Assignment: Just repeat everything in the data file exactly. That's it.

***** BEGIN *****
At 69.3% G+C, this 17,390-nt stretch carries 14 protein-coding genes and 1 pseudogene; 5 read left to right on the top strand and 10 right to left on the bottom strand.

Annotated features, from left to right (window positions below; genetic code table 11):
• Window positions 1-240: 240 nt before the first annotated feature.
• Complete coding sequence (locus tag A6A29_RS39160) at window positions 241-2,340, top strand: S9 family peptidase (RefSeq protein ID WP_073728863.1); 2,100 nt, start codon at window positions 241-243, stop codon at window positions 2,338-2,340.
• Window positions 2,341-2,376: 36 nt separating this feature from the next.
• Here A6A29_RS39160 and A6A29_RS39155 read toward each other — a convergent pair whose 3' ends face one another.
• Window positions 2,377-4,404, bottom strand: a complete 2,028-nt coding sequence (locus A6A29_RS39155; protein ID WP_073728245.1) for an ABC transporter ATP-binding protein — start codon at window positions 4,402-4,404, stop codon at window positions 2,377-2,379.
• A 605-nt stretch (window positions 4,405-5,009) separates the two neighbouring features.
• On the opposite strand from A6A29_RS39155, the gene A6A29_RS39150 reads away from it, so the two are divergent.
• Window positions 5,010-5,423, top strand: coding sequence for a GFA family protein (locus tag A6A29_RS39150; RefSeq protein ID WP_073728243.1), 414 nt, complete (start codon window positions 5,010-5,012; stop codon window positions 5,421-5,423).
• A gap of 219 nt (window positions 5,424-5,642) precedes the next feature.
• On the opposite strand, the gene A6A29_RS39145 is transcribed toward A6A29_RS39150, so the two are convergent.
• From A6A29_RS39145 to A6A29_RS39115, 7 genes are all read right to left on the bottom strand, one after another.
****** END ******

At 69.3% G+C, this 17,390-nt stretch carries 14 protein-coding genes and 1 pseudogene; 5 read left to right on the top strand and 10 right to left on the bottom strand.

Annotated features, from left to right (window positions below; genetic code table 11):
• Window positions 1-240: 240 nt before the first annotated feature.
• Complete coding sequence (locus tag A6A29_RS39160) at window positions 241-2,340, top strand: S9 family peptidase (RefSeq protein ID WP_073728863.1); 2,100 nt, start codon at window positions 241-243, stop codon at window positions 2,338-2,340.
• Window positions 2,341-2,376: 36 nt separating this feature from the next.
• Here A6A29_RS39160 and A6A29_RS39155 read toward each other — a convergent pair whose 3' ends face one another.
• Window positions 2,377-4,404, bottom strand: a complete 2,028-nt coding sequence (locus A6A29_RS39155; protein ID WP_073728245.1) for an ABC transporter ATP-binding protein — start codon at window positions 4,402-4,404, stop codon at window positions 2,377-2,379.
• A 605-nt stretch (window positions 4,405-5,009) separates the two neighbouring features.
• On the opposite strand from A6A29_RS39155, the gene A6A29_RS39150 reads away from it, so the two are divergent.
• Window positions 5,010-5,423, top strand: coding sequence for a GFA family protein (locus tag A6A29_RS39150; RefSeq protein ID WP_073728243.1), 414 nt, complete (start codon window positions 5,010-5,012; stop codon window positions 5,421-5,423).
• A gap of 219 nt (window positions 5,424-5,642) precedes the next feature.
• On the opposite strand, the gene A6A29_RS39145 is transcribed toward A6A29_RS39150, so the two are convergent.
• From A6A29_RS39145 to A6A29_RS39115, 7 genes are all read right to left on the bottom strand, one after another.